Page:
sum_of_amicables = 0
for m in range (1, 10001):
    for n in range (1, 10001):
        if m!= n and amicable(m, n) == True:
            sum_of_amicables = sum_of_amicables + m + n

You can still further improve it.

Hint: sum is also called 10000 times for each number.

| improve this answer | |
0

Note that you don't need to have a double loop. Just loop M from 1 to 10000, factorize each M and calculate sum of divisors: S(M). Then check that N = S(M)-M has the same sum of divisors. This is a straight-forward algorithm derived from the definition of an amicable pair.

There are a lot of further tricks to optimize amicable pairs search. It's possible to find all amicable numbers below 1,000,000,000 in just a fraction of a second. Read this in-depth article, you can also check reference C++ code from that article.

| improve this answer | |
0

Adding to the answer:

def sum_factors(self, n):  
    s = 1
    for i in range(2, int(math.sqrt(n))+1):
        if n % i == 0:
            s += i
            s += n/i
    return s

def amicable_pair(self, number):
    result = 0
    for x in range(1,number+1):
        y = self.sum_factors(x)
        if self.sum_factors(y) == x and x != y:
            result += x
    return result

No need for sets or arrays. Improvinging storage and clarity.

| improve this answer | |
0
#fetching two numbers from the user
num1=int(input("Enter first number"));
num2=int(input("enter the second number"));
fact1=[];
fact2=[];
factsum1=0;
factsum2=0;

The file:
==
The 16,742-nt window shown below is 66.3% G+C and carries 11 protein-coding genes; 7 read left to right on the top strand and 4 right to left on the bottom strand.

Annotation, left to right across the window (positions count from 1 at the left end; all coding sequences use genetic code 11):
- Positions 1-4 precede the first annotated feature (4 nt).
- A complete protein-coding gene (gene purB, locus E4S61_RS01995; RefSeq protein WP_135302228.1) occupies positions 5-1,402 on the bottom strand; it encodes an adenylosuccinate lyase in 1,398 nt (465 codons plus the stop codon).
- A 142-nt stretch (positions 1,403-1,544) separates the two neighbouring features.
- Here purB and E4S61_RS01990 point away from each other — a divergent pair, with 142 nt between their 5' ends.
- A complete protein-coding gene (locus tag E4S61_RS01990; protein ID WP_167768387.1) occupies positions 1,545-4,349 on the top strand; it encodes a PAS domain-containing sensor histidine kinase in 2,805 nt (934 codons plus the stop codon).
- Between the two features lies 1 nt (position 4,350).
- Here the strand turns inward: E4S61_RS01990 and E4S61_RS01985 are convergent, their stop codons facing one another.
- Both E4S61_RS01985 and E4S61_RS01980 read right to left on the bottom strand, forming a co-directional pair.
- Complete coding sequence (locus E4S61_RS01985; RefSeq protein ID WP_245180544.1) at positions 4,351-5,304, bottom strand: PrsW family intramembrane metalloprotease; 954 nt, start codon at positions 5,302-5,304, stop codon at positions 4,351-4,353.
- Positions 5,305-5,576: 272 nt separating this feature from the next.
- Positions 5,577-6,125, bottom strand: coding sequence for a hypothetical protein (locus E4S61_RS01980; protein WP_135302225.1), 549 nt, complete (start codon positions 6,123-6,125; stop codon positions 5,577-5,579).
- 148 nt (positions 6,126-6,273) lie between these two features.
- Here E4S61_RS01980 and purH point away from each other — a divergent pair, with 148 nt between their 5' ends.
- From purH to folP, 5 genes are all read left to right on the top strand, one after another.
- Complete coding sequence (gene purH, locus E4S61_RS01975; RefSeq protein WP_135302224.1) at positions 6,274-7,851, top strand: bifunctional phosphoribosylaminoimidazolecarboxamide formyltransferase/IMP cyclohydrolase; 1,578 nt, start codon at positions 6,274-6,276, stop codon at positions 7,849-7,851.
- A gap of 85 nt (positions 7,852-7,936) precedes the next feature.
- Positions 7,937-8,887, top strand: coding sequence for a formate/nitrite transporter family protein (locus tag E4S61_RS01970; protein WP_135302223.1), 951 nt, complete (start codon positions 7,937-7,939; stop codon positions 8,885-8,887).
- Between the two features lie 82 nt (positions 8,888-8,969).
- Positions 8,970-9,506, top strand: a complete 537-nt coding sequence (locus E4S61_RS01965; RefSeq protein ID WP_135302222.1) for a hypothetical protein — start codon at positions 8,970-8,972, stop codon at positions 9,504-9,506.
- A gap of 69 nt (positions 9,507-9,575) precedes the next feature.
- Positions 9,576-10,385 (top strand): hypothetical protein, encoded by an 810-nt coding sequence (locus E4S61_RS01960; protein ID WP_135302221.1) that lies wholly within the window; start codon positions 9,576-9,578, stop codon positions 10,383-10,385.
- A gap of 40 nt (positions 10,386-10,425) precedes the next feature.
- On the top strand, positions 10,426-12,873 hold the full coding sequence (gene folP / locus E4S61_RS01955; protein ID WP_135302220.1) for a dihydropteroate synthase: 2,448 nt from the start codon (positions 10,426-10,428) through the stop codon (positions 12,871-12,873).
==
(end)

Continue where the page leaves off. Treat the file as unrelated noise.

#finding the factors of the both numbers
for i in range(1,num1):
    if(num1%i==0):
        fact1.append(i)


for j in range(1,num2):
    if(num2%j==0):
        fact2.append(j)

print ("factors of {} is {}".format(num1,fact1));
print ("factors of {} is {}".format(num2,fact2));
#add the elements in the list
for k in range(len(fact1)):
    factsum1=factsum1+fact1[k]

for l in range(len(fact2)):
    factsum2=factsum2+fact2[l]

print (factsum1);
print (factsum2);

#compare them
if(factsum1==num2 and factsum2==num1 ):
    print "both are amicable";
else:
    print "not amicable ";








this is my owm understanding of the concept

| improve this answer | |
  • Could you please add some explanation to your answer? thanks – El.Hum Jun 15 '19 at 4:05
0

hi all read code and comments carefully you can easily understand

def amicable_number(number):

    list_of_tuples=[] 
    amicable_pair=[] 

    for i in range(2,number+1): # in which range you want to find amicable

        divisors = 1 # initialize the divisor

        sum_of_divisors=0 #here we add the divisors

        while divisors < i: # here we take one number and add their divisors

            if i%divisors ==0:   #checking condition of complete divison
                sum_of_divisors += divisors
            divisors += 1
        list_of_tuples.append((i,sum_of_divisors)) #append that value and sum of there divisors

    for i in list_of_tuples: 
                              #with the help of these loops we find amicable with duplicacy
        for j in list_of_tuples:
            if i[0] == j[1] and i[1] == j[0] and j[0] != j[1]: #condition of amicable number 

                amicable_pair.append((j[0],i[0])) # append the amicable pair

    # i write this for_loop for removing the duplicacy if i will mot use this for loop this
    # be print both (x,y) and (y,x) but we need only one among them
    for i in amicable_pair:

        for j in amicable_pair[1:len(amicable_pair)]: #subscript the list
            if i[0] == j[1]:
                amicable_pair.remove(i) # remove the duplicacy

    print('list of amicable pairs number are: \n',amicable_pair)

amicable_number(284) #call the function
| improve this answer | |